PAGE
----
The top United States agency for consumer financial protection is considering applying the Electronic Fund Transfer Act (EFTA) to crypto, in an attempt to protect consumers from fraudulent crypto transfers.
Speaking at an Oct. 6 payments conference by the Brookings Institution think tank, Consumer Financial Protection Bureau (CFPB) director Rohit Chopra said his agency is looking at applying the EFTA to “private digital dollars and other virtual currencies.”
“To reduce the harms of errors, hacks, and unauthorized transfers, the CFPB is exploring providing additional guidance to market participants to answer their questions regarding the applicability of the Electronic Fund Transfer Act with respect to private digital dollars and other virtual currencies,” Chopra said.
Passed in 1978, EFTA is a federal law that protects consumers when they transfer funds electronically, whether by debit cards, ATMs or bank accounts and aims to limit consumer losses from unauthorized transfers.
The regulations obligate financial institutions to inform consumers of if — or when — they are liable for unauthorized transfers. Liability disclosures are meant to be communicated before the first electronic transfer happens on a user account.
The move by the agency comes amid an over 150% year-on-year increase in crypto-platform hacks and as the first criminal trial of FTX co-founder Sam Bankman-Fried enters its second week who is accused of fraudulently accessing and using customer funds.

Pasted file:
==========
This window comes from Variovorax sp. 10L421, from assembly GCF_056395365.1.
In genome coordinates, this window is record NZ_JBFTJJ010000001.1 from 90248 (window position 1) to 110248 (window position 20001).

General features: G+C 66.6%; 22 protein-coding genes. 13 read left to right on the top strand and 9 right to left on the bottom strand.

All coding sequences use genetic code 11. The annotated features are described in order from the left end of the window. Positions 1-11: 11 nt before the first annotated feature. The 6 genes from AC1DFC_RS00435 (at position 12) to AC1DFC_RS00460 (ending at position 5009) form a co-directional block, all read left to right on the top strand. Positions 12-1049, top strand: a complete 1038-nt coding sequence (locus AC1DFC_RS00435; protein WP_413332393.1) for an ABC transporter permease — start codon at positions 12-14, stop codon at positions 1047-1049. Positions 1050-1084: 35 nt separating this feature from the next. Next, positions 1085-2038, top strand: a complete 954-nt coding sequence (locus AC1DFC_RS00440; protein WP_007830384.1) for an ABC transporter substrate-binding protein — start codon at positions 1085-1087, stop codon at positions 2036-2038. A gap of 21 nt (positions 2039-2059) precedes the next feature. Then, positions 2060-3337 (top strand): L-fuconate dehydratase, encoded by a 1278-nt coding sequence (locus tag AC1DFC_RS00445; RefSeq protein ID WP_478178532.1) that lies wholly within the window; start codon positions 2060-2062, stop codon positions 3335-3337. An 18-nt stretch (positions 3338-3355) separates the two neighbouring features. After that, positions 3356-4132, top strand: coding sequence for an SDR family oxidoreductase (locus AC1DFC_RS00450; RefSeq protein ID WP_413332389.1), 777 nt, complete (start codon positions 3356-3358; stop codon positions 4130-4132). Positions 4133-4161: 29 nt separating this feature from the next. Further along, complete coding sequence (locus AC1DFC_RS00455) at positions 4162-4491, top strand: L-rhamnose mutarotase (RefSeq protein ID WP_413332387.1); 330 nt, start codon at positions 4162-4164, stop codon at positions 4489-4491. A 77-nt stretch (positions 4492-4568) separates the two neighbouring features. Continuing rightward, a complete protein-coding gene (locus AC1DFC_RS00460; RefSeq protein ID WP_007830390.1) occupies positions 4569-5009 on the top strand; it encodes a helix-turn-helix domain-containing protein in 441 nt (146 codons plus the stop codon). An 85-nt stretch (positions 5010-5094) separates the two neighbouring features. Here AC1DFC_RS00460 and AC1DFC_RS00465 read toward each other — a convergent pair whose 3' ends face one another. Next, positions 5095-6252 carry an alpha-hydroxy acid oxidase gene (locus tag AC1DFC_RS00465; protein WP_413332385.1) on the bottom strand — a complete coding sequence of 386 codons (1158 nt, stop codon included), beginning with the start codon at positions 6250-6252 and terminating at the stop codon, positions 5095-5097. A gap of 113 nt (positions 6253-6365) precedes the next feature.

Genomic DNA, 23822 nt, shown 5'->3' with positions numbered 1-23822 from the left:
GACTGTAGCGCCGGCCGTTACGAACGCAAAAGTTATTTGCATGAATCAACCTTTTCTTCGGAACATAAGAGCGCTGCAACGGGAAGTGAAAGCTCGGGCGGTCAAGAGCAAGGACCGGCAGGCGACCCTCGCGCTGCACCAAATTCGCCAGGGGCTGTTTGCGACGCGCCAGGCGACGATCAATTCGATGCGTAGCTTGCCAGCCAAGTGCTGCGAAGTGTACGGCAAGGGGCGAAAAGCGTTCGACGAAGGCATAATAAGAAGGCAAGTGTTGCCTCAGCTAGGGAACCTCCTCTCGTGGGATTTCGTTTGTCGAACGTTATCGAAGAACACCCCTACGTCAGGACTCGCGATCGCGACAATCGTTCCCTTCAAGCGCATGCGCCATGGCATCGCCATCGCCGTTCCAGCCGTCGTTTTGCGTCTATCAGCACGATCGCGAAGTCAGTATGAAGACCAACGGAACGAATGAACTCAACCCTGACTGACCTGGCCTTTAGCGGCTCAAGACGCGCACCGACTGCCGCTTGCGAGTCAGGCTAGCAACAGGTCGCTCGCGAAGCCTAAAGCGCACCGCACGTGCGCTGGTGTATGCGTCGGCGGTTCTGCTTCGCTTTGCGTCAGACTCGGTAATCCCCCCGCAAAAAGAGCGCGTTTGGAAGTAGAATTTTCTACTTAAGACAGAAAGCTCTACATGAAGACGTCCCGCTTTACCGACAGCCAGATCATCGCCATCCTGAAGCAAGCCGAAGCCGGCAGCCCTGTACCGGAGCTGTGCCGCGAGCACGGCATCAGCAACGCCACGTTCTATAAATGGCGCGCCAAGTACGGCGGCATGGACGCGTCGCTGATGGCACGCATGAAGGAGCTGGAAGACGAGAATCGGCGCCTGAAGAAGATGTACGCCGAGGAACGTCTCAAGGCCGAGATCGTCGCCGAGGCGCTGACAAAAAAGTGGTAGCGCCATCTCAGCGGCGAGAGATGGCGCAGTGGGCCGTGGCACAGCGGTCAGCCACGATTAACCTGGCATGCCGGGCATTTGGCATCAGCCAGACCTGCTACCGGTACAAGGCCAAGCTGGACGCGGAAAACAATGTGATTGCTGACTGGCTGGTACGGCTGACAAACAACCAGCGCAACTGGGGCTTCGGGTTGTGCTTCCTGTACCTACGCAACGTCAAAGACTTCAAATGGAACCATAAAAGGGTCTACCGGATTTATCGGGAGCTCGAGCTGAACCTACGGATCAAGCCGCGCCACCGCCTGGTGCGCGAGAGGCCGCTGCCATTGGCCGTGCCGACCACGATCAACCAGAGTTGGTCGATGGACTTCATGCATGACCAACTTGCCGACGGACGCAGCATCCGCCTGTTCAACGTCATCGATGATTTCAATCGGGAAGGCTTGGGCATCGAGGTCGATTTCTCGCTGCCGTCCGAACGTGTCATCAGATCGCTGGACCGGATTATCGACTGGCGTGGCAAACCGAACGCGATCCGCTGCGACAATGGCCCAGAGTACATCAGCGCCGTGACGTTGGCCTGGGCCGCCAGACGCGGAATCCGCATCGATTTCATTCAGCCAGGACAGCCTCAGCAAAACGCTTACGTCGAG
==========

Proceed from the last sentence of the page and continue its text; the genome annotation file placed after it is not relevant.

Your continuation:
The exchange also suffered a hack north of $400 million in the weeks after its bankruptcy.
Chopra added the CFPB will also issue orders to “certain large technology firms” to gain information on their business practices in regard to the use of personal data and issuing private currency.
Additionally, the agency will look into examining non-banks that offer payment platforms.
Chopra also suggested the Treasury’s Financial Stability Oversight Council should classify some crypto activities as a “systemically important payment clearing or settlement activity.”
This could provide, for example, other agencies with critical oversight and tools to ensure that a stablecoin is actually stable.
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